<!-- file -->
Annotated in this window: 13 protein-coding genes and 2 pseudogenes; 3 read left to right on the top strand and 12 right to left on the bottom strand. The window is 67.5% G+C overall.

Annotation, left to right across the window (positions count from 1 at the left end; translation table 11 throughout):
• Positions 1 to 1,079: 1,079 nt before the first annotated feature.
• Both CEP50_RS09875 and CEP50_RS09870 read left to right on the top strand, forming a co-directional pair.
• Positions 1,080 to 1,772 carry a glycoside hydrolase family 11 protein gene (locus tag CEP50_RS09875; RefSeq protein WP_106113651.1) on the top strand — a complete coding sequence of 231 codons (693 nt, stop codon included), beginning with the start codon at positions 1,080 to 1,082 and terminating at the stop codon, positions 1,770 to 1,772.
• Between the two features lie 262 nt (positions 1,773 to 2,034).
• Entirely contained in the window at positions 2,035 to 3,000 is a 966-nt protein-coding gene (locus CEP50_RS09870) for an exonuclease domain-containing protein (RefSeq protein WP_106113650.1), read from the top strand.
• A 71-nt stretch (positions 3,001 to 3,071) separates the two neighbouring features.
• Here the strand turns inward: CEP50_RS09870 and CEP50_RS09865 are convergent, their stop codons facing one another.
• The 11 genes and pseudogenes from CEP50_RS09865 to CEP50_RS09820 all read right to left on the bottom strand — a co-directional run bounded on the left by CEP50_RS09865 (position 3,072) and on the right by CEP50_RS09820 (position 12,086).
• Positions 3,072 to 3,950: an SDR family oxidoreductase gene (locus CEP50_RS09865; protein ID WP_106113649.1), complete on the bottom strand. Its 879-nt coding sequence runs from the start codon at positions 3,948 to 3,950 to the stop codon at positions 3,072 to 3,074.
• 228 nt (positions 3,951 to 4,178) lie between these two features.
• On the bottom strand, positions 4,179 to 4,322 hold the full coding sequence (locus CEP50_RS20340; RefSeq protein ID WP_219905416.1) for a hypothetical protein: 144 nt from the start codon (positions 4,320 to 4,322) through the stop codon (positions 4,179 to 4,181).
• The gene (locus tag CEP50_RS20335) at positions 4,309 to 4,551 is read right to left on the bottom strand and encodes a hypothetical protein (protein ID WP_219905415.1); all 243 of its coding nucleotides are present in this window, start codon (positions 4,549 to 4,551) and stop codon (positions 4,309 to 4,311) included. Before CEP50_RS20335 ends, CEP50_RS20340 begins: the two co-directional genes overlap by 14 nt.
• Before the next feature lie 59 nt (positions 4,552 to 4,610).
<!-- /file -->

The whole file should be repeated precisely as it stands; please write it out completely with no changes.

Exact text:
Annotated in this window: 13 protein-coding genes and 2 pseudogenes; 3 read left to right on the top strand and 12 right to left on the bottom strand. The window is 67.5% G+C overall.

Annotation, left to right across the window (positions count from 1 at the left end; translation table 11 throughout):
• Positions 1 to 1,079: 1,079 nt before the first annotated feature.
• Both CEP50_RS09875 and CEP50_RS09870 read left to right on the top strand, forming a co-directional pair.
• Positions 1,080 to 1,772 carry a glycoside hydrolase family 11 protein gene (locus tag CEP50_RS09875; RefSeq protein WP_106113651.1) on the top strand — a complete coding sequence of 231 codons (693 nt, stop codon included), beginning with the start codon at positions 1,080 to 1,082 and terminating at the stop codon, positions 1,770 to 1,772.
• Between the two features lie 262 nt (positions 1,773 to 2,034).
• Entirely contained in the window at positions 2,035 to 3,000 is a 966-nt protein-coding gene (locus CEP50_RS09870) for an exonuclease domain-containing protein (RefSeq protein WP_106113650.1), read from the top strand.
• A 71-nt stretch (positions 3,001 to 3,071) separates the two neighbouring features.
• Here the strand turns inward: CEP50_RS09870 and CEP50_RS09865 are convergent, their stop codons facing one another.
• The 11 genes and pseudogenes from CEP50_RS09865 to CEP50_RS09820 all read right to left on the bottom strand — a co-directional run bounded on the left by CEP50_RS09865 (position 3,072) and on the right by CEP50_RS09820 (position 12,086).
• Positions 3,072 to 3,950: an SDR family oxidoreductase gene (locus CEP50_RS09865; protein ID WP_106113649.1), complete on the bottom strand. Its 879-nt coding sequence runs from the start codon at positions 3,948 to 3,950 to the stop codon at positions 3,072 to 3,074.
• 228 nt (positions 3,951 to 4,178) lie between these two features.
• On the bottom strand, positions 4,179 to 4,322 hold the full coding sequence (locus CEP50_RS20340; RefSeq protein ID WP_219905416.1) for a hypothetical protein: 144 nt from the start codon (positions 4,320 to 4,322) through the stop codon (positions 4,179 to 4,181).
• The gene (locus tag CEP50_RS20335) at positions 4,309 to 4,551 is read right to left on the bottom strand and encodes a hypothetical protein (protein ID WP_219905415.1); all 243 of its coding nucleotides are present in this window, start codon (positions 4,549 to 4,551) and stop codon (positions 4,309 to 4,311) included. Before CEP50_RS20335 ends, CEP50_RS20340 begins: the two co-directional genes overlap by 14 nt.
• Before the next feature lie 59 nt (positions 4,552 to 4,610).